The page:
Steamboat Springs Dear Bertha,
In your last letter, you asked if the Jim Bowie of the Alamo was a relative of my grandfather? Well, I guess he was a distant relative, but I couldn't begin to tell you what the relationship was. I have been told that Grandfather once met a distant cousin who claimed to know what the relationship was. I have been told that Grandfather once met a distant cousin who claimed to know what the relationship was; but (so far as I know) there has never been a record kept.
During the year that my cousin, Eileen Woodburn, taught school in Ayrshire, she thought she might find some Bowie relative who could give her some information on the subject; so she went to the village of Ayr and made the inquiry: "Is there anyone by the name of Bowie living in this area?" The answer she received was: "Oh my, yes. Every village is full of them." It seems that the name Bowie in Scotland is as common as Smith is in America. And, so far as that is concerned, I have learned that there are locations labeled Bowie scattered all over America quite a profile breed of Scotts! Now I will relate a rather amusing story.
A few years past, a party of hunters stopped by looking for a place to hunt elk. I think they were from Louisiana or Mississippi. Well, somehow the evening conversation revealed that my maiden name was Bowie. This really got this old hunter excited for (he said) his wife was a Bowie. Then he went on to say: "We Bowies must stick together. All Bowies are related; they're all Black Scotch and are mean as Hell!" Quite a complimentary description of his wife and myself! Ha!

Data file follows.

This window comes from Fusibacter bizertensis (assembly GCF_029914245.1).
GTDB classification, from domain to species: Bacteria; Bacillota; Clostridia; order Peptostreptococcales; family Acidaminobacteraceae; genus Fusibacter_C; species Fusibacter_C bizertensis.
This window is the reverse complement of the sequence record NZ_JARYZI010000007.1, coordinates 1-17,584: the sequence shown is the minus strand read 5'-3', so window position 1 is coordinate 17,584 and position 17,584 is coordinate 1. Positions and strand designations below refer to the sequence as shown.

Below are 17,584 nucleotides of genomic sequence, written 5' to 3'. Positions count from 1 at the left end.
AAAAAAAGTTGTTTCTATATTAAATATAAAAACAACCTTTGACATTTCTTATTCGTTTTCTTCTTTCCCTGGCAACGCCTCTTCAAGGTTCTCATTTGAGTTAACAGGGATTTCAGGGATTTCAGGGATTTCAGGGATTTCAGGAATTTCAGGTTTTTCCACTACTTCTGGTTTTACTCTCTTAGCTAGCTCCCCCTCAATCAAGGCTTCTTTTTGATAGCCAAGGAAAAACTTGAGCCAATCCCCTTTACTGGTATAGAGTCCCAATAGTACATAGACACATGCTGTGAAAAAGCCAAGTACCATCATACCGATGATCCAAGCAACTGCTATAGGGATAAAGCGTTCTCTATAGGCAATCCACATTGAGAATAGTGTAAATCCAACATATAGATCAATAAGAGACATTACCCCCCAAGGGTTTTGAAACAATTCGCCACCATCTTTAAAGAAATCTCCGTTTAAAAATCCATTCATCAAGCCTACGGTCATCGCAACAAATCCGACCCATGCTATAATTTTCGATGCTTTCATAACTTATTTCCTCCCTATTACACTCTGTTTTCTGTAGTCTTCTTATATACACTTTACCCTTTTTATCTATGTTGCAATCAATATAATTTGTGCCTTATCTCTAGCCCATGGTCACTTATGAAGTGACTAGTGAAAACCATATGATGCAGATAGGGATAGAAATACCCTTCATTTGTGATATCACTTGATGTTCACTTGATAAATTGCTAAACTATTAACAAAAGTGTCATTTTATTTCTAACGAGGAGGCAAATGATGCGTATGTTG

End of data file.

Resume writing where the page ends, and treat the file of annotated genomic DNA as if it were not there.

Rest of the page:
Then he went on to extol the virtues of Mary Queen of Scots and Bonnie Prince Charlie.
I didn't tell him that (although she was reluctant to admit it) that my grandmother, Helen Stuart, was a direct descendent of that line.
For the most part Grandmother avoided referring to the Stuarts, although if she did mention them it was usually to comment, "The Stuarts were aye awfa' bonnie, but no vera guid."
By this description I'm sure that she meant the Stuarts were quite handsome and that being "no vera guid" meant that they weren't sanctimonious.
If Grandmother was by chance forced to mention Mary Queen of Scots, she usually ended her comment with, "The wicked woman." And then (being the pious individual that she was) she would add a final post script "God rest her soul."
On the other hand Grandmother was obviously proud of the fact that her maternal grandmother was Ellen MacDonald, of the MacDonald of Glencoe (a place made famous by a battle fought there a battle which turned into a massacre).
Every Scotsman has two languages, the Scottish dialect (and it is a dialect, not a brogue) and English. They can all speak proper English when this is required, but with family and friends they use Scottish dialect.
In Scotland the name Helen is very popular but is almost universally pronounced (and often spelled) Ellen.
Well Bertha, I don't know where this business of the Bowies being "mean as Hell" might have originated. I have always known the Bowies to be gentle, loving people; but they're certainly not the sort of people that will stand for being pushed around as General Santa Ana of Mexico learned when he tried to run Jim Bowie out of Texas. And as for Black Scottish I don't know where that came from. Maybe I can find out some background on that, by the time I write again.
Will close for now, sincerely, your friend,